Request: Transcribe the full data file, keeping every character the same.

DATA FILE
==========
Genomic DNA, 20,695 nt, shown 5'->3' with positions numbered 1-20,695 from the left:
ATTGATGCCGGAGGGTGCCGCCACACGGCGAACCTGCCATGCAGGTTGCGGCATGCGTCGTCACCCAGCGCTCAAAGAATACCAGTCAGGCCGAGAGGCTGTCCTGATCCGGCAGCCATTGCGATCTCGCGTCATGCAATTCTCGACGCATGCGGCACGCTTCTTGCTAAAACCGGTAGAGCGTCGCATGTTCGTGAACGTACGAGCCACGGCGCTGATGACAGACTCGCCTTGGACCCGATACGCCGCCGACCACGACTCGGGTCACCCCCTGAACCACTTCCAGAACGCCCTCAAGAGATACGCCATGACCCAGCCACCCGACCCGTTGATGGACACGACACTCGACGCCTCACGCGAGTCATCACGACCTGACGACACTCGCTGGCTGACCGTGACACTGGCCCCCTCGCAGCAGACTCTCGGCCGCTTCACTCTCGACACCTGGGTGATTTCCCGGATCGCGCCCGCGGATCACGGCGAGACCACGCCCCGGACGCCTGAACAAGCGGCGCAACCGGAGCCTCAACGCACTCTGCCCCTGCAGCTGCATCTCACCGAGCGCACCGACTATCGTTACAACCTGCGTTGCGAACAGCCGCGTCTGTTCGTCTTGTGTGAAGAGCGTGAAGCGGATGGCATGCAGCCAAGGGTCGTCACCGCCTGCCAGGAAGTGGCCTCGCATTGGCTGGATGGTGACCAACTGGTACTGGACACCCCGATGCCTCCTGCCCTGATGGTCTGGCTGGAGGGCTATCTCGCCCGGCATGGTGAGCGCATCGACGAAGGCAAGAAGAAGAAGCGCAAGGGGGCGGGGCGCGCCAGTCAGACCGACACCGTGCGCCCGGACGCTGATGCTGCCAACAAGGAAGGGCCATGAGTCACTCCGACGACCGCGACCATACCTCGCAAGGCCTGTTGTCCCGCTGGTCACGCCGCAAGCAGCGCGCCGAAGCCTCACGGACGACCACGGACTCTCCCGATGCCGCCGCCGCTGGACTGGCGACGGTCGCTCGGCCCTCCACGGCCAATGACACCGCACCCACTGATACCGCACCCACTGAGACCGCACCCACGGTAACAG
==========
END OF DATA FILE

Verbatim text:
Genomic DNA, 20,695 nt, shown 5'->3' with positions numbered 1-20,695 from the left:
ATTGATGCCGGAGGGTGCCGCCACACGGCGAACCTGCCATGCAGGTTGCGGCATGCGTCGTCACCCAGCGCTCAAAGAATACCAGTCAGGCCGAGAGGCTGTCCTGATCCGGCAGCCATTGCGATCTCGCGTCATGCAATTCTCGACGCATGCGGCACGCTTCTTGCTAAAACCGGTAGAGCGTCGCATGTTCGTGAACGTACGAGCCACGGCGCTGATGACAGACTCGCCTTGGACCCGATACGCCGCCGACCACGACTCGGGTCACCCCCTGAACCACTTCCAGAACGCCCTCAAGAGATACGCCATGACCCAGCCACCCGACCCGTTGATGGACACGACACTCGACGCCTCACGCGAGTCATCACGACCTGACGACACTCGCTGGCTGACCGTGACACTGGCCCCCTCGCAGCAGACTCTCGGCCGCTTCACTCTCGACACCTGGGTGATTTCCCGGATCGCGCCCGCGGATCACGGCGAGACCACGCCCCGGACGCCTGAACAAGCGGCGCAACCGGAGCCTCAACGCACTCTGCCCCTGCAGCTGCATCTCACCGAGCGCACCGACTATCGTTACAACCTGCGTTGCGAACAGCCGCGTCTGTTCGTCTTGTGTGAAGAGCGTGAAGCGGATGGCATGCAGCCAAGGGTCGTCACCGCCTGCCAGGAAGTGGCCTCGCATTGGCTGGATGGTGACCAACTGGTACTGGACACCCCGATGCCTCCTGCCCTGATGGTCTGGCTGGAGGGCTATCTCGCCCGGCATGGTGAGCGCATCGACGAAGGCAAGAAGAAGAAGCGCAAGGGGGCGGGGCGCGCCAGTCAGACCGACACCGTGCGCCCGGACGCTGATGCTGCCAACAAGGAAGGGCCATGAGTCACTCCGACGACCGCGACCATACCTCGCAAGGCCTGTTGTCCCGCTGGTCACGCCGCAAGCAGCGCGCCGAAGCCTCACGGACGACCACGGACTCTCCCGATGCCGCCGCCGCTGGACTGGCGACGGTCGCTCGGCCCTCCACGGCCAATGACACCGCACCCACTGATACCGCACCCACTGAGACCGCACCCACGGTAACAG